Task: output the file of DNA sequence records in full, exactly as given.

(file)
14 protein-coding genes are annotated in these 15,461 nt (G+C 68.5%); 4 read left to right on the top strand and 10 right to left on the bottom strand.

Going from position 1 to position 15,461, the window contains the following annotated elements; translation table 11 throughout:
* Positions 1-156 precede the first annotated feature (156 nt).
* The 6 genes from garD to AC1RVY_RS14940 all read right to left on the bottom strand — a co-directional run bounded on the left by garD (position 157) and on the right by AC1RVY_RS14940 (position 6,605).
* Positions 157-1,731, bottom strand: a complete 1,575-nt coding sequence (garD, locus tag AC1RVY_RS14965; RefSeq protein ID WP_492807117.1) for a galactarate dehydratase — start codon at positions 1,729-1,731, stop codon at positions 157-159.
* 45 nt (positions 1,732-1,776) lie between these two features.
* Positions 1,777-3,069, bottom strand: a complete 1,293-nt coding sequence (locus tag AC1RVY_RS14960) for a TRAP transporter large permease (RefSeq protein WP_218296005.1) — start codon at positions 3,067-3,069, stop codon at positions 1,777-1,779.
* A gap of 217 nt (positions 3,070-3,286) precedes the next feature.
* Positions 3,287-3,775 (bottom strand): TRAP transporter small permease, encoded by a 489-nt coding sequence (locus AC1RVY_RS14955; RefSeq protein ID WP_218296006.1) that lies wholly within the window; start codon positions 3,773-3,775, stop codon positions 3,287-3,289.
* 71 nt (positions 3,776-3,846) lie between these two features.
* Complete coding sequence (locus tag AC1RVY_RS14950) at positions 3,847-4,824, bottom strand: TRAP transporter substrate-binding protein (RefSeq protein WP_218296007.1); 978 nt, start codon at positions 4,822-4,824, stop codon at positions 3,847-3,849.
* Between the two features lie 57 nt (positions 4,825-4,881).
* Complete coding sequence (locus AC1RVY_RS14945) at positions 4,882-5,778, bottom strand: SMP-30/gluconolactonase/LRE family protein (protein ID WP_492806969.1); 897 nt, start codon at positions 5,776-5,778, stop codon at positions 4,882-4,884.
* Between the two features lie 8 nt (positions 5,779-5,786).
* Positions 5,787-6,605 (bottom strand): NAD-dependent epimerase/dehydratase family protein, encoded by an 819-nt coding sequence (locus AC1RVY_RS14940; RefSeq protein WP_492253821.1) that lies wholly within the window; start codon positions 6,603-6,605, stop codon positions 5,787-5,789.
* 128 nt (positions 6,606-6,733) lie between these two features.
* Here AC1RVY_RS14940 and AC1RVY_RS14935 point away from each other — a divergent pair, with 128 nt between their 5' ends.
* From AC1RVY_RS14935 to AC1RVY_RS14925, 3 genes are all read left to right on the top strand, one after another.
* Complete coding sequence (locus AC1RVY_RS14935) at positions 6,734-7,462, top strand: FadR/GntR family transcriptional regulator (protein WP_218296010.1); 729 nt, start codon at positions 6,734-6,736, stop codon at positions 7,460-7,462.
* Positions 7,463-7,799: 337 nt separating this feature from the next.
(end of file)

14 protein-coding genes are annotated in these 15,461 nt (G+C 68.5%); 4 read left to right on the top strand and 10 right to left on the bottom strand.

Going from position 1 to position 15,461, the window contains the following annotated elements; translation table 11 throughout:
* Positions 1-156 precede the first annotated feature (156 nt).
* The 6 genes from garD to AC1RVY_RS14940 all read right to left on the bottom strand — a co-directional run bounded on the left by garD (position 157) and on the right by AC1RVY_RS14940 (position 6,605).
* Positions 157-1,731, bottom strand: a complete 1,575-nt coding sequence (garD, locus tag AC1RVY_RS14965; RefSeq protein ID WP_492807117.1) for a galactarate dehydratase — start codon at positions 1,729-1,731, stop codon at positions 157-159.
* 45 nt (positions 1,732-1,776) lie between these two features.
* Positions 1,777-3,069, bottom strand: a complete 1,293-nt coding sequence (locus tag AC1RVY_RS14960) for a TRAP transporter large permease (RefSeq protein WP_218296005.1) — start codon at positions 3,067-3,069, stop codon at positions 1,777-1,779.
* A gap of 217 nt (positions 3,070-3,286) precedes the next feature.
* Positions 3,287-3,775 (bottom strand): TRAP transporter small permease, encoded by a 489-nt coding sequence (locus AC1RVY_RS14955; RefSeq protein ID WP_218296006.1) that lies wholly within the window; start codon positions 3,773-3,775, stop codon positions 3,287-3,289.
* 71 nt (positions 3,776-3,846) lie between these two features.
* Complete coding sequence (locus tag AC1RVY_RS14950) at positions 3,847-4,824, bottom strand: TRAP transporter substrate-binding protein (RefSeq protein WP_218296007.1); 978 nt, start codon at positions 4,822-4,824, stop codon at positions 3,847-3,849.
* Between the two features lie 57 nt (positions 4,825-4,881).
* Complete coding sequence (locus AC1RVY_RS14945) at positions 4,882-5,778, bottom strand: SMP-30/gluconolactonase/LRE family protein (protein ID WP_492806969.1); 897 nt, start codon at positions 5,776-5,778, stop codon at positions 4,882-4,884.
* Between the two features lie 8 nt (positions 5,779-5,786).
* Positions 5,787-6,605 (bottom strand): NAD-dependent epimerase/dehydratase family protein, encoded by an 819-nt coding sequence (locus AC1RVY_RS14940; RefSeq protein WP_492253821.1) that lies wholly within the window; start codon positions 6,603-6,605, stop codon positions 5,787-5,789.
* 128 nt (positions 6,606-6,733) lie between these two features.
* Here AC1RVY_RS14940 and AC1RVY_RS14935 point away from each other — a divergent pair, with 128 nt between their 5' ends.
* From AC1RVY_RS14935 to AC1RVY_RS14925, 3 genes are all read left to right on the top strand, one after another.
* Complete coding sequence (locus AC1RVY_RS14935) at positions 6,734-7,462, top strand: FadR/GntR family transcriptional regulator (protein WP_218296010.1); 729 nt, start codon at positions 6,734-6,736, stop codon at positions 7,460-7,462.
* Positions 7,463-7,799: 337 nt separating this feature from the next.